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Things are looking profitable for Minnesota farmers
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Central Minnesota Keith Landwehr is optimistic about his crop of corn and soybeans this year. Commodity prices are up, and if the weather cooperates, Minnesota farmer could have a profitable year. (MPR Photo/Tim Post)
As temperatures warm up, Minnesota farmers are ready to head into the fields for spring planting. This year farmers have reason to be optimistic. Prices for the Minnesota's two major crops, corn and soybeans, are close to all-time highs.

Richmond, Minn. — Keith Landwehr and his father-in-law are working to ready a field for planting west of Richmond in central Minnesota. Landwehr pulls a sprayer with his tractor, laying down a fine mist of nitrogen fertilizer. He'll be back in a few days to plant corn.

Landwehr likes the way this field looks.

"Planting conditions are as ideal as you can expect right now," Landehr said. "That's probably the most critical part of the year. The rest of the year we just hope we get timely rains and that'll make the crop in the fall,".

Farmers across Minnesota hope for a good crop this year so they can take advantage of strong commodity prices. Corn and soybeans prices are higher than they've been for years. That means Landwehr has locked-in a profitable price for both crops over the next two years.

He won't have to worry about how the up and down commodities market will effect his bottom line.

"When you have these times of high prices, you've got to look to the future and try to lock in as much of this as you can," Landwehr said.

Farmers say after years of break even pricing, things are looking up.

"It's very optimistic right now," says Nathan Johnson, who farms 2,500 acres of corn and soybeans near Lowry in west central Minnesota. "Farmers are in a very good mood. They're willing to spend the money they probably haven't made yet. Most of us are that way."

Prices are high this year for a couple of reasons. Last year's drought lowered corn and soybean yields in the U.S. Then bad weather hit Brazil, so soybean imports from South America were down.

John Baize, a soybean trade consultant, says while supplies are down, countries like China are importing more American corn and soybeans. The Chinese are using the imports for animal feed and cooking oil. Baize says personal incomes in China are rising, and people are changing their diets.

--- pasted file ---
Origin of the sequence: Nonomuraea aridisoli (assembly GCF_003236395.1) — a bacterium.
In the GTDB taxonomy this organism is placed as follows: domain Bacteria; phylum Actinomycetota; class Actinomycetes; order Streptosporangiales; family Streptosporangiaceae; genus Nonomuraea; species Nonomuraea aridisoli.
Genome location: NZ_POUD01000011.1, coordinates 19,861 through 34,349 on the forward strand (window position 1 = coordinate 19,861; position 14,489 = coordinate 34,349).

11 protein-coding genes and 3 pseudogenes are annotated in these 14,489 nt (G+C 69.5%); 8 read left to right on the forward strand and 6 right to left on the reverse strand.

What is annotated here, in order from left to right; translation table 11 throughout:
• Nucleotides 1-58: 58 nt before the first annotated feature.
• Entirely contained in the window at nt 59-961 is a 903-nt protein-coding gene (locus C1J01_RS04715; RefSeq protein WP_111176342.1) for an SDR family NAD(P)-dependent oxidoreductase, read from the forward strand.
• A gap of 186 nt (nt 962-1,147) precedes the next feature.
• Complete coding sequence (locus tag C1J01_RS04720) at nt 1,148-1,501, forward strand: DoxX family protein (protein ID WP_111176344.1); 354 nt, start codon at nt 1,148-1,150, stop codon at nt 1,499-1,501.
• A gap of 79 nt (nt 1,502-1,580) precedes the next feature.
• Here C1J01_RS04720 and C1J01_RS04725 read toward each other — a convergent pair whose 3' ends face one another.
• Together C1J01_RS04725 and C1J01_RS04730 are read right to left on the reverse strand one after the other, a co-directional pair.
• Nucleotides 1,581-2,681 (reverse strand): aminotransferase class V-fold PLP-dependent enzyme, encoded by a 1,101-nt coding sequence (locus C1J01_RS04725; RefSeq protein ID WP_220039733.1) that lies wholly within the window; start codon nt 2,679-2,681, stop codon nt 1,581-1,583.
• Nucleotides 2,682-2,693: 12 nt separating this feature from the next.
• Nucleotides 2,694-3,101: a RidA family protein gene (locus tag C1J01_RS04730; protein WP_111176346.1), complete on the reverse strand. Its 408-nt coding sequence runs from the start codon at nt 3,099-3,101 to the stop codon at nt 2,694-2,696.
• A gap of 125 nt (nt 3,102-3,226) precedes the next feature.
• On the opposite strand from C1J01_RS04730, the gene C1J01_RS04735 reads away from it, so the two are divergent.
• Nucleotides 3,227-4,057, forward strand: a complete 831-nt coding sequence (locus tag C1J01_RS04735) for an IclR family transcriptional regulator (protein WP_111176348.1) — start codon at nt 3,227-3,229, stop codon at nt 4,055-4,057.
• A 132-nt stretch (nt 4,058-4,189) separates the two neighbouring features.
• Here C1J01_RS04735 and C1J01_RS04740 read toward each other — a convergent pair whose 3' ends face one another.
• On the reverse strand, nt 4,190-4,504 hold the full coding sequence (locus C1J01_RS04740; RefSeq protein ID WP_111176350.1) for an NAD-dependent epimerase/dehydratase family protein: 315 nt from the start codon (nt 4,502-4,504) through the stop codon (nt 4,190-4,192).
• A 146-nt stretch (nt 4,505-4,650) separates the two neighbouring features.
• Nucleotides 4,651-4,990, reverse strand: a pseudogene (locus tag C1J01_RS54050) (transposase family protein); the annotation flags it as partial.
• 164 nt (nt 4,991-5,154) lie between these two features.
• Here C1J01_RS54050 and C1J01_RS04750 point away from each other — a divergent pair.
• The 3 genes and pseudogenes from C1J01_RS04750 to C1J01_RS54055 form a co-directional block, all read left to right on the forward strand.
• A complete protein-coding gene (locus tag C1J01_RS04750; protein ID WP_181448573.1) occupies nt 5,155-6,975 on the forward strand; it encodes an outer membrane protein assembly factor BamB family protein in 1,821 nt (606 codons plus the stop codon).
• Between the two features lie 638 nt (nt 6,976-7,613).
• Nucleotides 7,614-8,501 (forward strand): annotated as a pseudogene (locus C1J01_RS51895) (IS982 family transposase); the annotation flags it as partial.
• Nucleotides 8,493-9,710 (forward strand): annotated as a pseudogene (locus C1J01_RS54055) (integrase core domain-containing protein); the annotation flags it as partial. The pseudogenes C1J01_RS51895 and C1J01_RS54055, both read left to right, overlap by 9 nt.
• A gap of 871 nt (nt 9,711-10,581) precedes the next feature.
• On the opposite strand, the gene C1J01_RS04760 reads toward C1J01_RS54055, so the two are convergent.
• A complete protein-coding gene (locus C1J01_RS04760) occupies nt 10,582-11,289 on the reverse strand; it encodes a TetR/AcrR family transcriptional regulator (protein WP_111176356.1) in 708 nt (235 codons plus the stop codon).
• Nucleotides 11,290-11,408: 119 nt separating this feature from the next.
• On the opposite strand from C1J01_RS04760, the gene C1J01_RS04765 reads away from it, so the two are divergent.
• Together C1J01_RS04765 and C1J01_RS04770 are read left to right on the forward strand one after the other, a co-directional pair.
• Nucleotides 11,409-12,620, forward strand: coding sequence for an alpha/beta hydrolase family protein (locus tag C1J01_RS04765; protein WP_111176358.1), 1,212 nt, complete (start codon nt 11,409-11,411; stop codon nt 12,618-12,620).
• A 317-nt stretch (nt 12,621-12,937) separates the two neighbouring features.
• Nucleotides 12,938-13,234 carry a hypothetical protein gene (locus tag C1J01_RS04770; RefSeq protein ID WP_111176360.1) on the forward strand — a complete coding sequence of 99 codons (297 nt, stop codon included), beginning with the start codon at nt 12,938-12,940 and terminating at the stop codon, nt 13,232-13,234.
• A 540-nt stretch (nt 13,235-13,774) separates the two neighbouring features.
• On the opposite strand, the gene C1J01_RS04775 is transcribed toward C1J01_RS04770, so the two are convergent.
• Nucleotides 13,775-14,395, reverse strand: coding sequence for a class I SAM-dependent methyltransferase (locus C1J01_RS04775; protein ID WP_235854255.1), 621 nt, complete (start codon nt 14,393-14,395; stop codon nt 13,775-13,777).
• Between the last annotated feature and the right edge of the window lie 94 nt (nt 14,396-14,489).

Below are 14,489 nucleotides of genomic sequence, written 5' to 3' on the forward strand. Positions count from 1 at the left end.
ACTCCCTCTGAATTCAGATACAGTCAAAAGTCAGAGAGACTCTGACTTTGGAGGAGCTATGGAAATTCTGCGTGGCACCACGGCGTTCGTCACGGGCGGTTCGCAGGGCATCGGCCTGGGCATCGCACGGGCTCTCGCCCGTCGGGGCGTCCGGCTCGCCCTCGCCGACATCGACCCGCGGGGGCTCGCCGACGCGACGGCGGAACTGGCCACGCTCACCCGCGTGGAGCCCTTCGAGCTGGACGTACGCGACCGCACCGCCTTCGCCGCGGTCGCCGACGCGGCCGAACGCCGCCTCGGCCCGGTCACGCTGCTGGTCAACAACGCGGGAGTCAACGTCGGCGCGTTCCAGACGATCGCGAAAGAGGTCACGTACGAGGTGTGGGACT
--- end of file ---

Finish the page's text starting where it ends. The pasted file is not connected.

"The two things that they really want to do is put more vegetable oil in their diet because it improves the taste of food. But they are also want more meat, whether it's pork, poultry or fish," Baize said.

Higher prices are good for U.S. corn and soybeans farmers, but it's tough on the country's livestock producers. When corn and soybean prices go up, feed prices follow.

Bill Crawford, a livestock consultant who works with beef and pork producers in southern Minnesota and northern Iowa, says over the past year the price of feed has doubled for some ranchers, and that means higher costs especially for people who raise pigs.

"If you've absorbed that whole increase certainly on a finished pig basis you could easily see $5, $6, $ maybe as much as $9 more," Crawford said.

Crawford says that could mean a rise in prices at the meat counter but he doesn't expect anything dramatic. Likewise economists don't expect a huge increase in consumer grocery bills because of higher corn and soybean prices.

Farmers hope the high prices hold steady for awhile.

But central Minnesota farmer Keith Landwehr knows what will happen when everyone tries to cash in.

"Obviously when corn goes over $3.00, soybeans close to $10, people are doing everything they can to get more production, more bushels, and all that's going to do is increase the supply. If demand doesn't increase with it, prices will once again be back down to base levels."

Even with the possibility for a profitable year, farmers face the perennial worry of weather. Most parts of the state have just enough moisture for planting. A lot of rain is needed before the heat of summer arrives.

Farmers know that high prices aren't worth much if their crops wither away.

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